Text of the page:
It's not unusual. . . Jones aims for Number One with 'sick joke' album
MY, my, my. Tom the Voice, at the age of 70, is set to return to No 1 in the British album charts with a record which was described as "some sick joke" by one of the executives on his own label.
When Jones first heard of the scathing email in which David Sharpe, vice-president at Island Records, demanded of colleagues that they "pull back this project immediately or get my money back", he was said to be bristling with indignation.
"I've never met the fellow," he said dismissively. Now, as he prepares to stand astride the hit parade once more, hips swinging and trousers tight, the Welsh warbler might consider toasting Mr Sharpe with one of his favourite vodka martinis.
Maybe it was all one big publicity stunt. Leaked to the press, the email ridiculed the gospel-influenced tone of 'Praise & Blame', which Jones has described as his "Johnny Cash album", exploring themes of faith and redemption.
"What are you thinking when he went all spiritual?" snapped Mr Sharpe. Intrigued, thousands went to listen to, and indeed buy, a record that is vying with Eminem for top spot in tomorrow's chart. Perhaps in years to come, schools of public relations will be citing the 'sick joke' routine as a prime example of a successful campaign, up there with the frenzy of support generated for the radio station BBC 6 Music by an apparent threat to close it down.
It's unlikely. The probable truth is that Mr Sharpe just didn't get Tom Jones. He didn't realise the authentic appeal of a singer who learned his chops in a Presbyterian chapel in Pontypridd singing songs such as 'Lord, Help the Poor and Needy' by blues artist Jessie Mae Hemphill.
Nor that someone who would stay up late in his Las Vegas hotel suite with his friend Elvis Presley singing evangelist gospel songs such as 'The Old Rugged Cross' might have an innate feel for John Lee Hooker's 'Burning Hell'. But the public saw the light, sure enough. Especially when Jones went on the penultimate edition of BBC1's 'Friday Night with Jonathan Ross' and performed that Hooker number with all the presence of an artist who was once a fixture at Caesars Palace and had his own networked show on ABC, performing duets with the likes of Little Richard and Ray Charles.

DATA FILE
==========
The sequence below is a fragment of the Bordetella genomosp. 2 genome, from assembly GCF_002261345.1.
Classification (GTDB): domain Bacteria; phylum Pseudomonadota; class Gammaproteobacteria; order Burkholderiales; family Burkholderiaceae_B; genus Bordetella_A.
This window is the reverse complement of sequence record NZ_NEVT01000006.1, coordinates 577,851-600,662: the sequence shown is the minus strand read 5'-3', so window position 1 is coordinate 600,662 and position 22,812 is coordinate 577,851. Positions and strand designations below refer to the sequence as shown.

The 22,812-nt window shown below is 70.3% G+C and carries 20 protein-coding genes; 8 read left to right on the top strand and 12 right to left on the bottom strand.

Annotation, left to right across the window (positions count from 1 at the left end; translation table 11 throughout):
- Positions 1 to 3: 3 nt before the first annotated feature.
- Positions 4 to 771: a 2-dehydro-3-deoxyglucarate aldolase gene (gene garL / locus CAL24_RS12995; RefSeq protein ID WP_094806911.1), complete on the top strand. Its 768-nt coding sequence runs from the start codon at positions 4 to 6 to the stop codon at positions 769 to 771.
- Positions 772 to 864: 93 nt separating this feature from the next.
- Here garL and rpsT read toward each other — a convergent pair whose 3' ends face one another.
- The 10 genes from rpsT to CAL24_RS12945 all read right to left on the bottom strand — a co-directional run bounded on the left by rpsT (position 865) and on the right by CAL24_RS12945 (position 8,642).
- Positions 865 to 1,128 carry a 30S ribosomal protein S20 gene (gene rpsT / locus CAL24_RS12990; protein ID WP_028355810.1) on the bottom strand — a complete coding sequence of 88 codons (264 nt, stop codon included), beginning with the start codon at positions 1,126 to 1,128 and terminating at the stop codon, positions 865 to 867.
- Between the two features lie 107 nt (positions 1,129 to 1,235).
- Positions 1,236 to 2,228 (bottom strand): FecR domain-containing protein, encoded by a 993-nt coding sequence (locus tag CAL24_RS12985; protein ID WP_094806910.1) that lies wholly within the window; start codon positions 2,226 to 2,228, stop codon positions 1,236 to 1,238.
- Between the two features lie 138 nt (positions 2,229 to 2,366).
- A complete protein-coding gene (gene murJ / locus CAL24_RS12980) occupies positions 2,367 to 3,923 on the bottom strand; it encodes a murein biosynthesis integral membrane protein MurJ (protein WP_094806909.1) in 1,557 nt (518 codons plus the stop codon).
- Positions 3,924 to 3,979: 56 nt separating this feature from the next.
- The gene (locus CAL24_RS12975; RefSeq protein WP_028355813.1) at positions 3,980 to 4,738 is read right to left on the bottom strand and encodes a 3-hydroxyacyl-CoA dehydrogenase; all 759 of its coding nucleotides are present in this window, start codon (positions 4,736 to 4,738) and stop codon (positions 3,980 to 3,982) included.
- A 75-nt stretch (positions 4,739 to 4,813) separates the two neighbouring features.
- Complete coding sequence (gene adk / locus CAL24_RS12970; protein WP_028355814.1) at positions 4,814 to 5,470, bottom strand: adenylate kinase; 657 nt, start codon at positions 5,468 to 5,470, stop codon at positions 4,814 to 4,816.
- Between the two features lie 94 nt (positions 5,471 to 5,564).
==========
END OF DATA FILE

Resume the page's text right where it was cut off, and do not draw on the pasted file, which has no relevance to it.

Jones found more believers at the arty Latitude Festival in Suffolk earlier this month where he caused crowd chaos by turning up at one of the smaller stages and performing 'Praise & Blame' in its entirety. This would be Jones's first number one album for 11 years, since 'Reload', a collection of cover duets mostly with young artists such as the Cardigans and Natalie Imbruglia.
In that sense, 'Praise & Blame' is a comeback, though a very different one from his resurgence at the end of the 1980s when his son Mark became his manager and helped him to emerge from a period in which he had gone more than a decade without a British hit.
In 1988 he captured a new generation of admirers by recording Prince's 'Kiss'. Soon afterwards he was performing for a younger audience at the Glastonbury Festival and signing in 1993 to Interscope Records, the same label as Snoop Dogg.
It seems that Mr Sharpe was hoping for something with a contemporary feel after Island poached Jones from EMI in October last year for £1.5m (€1.8m). "Having lured him from EMI, the deal was that you would deliver a record of upbeat tracks along the lines of 'Sex Bomb' and 'Mama Told Me (Not to Come)'," But there has been great diversity in Jones's 47-year career. He has had hit records in almost every genre, and even enjoyed a successful career as a country singer in America. (© Independent News Service)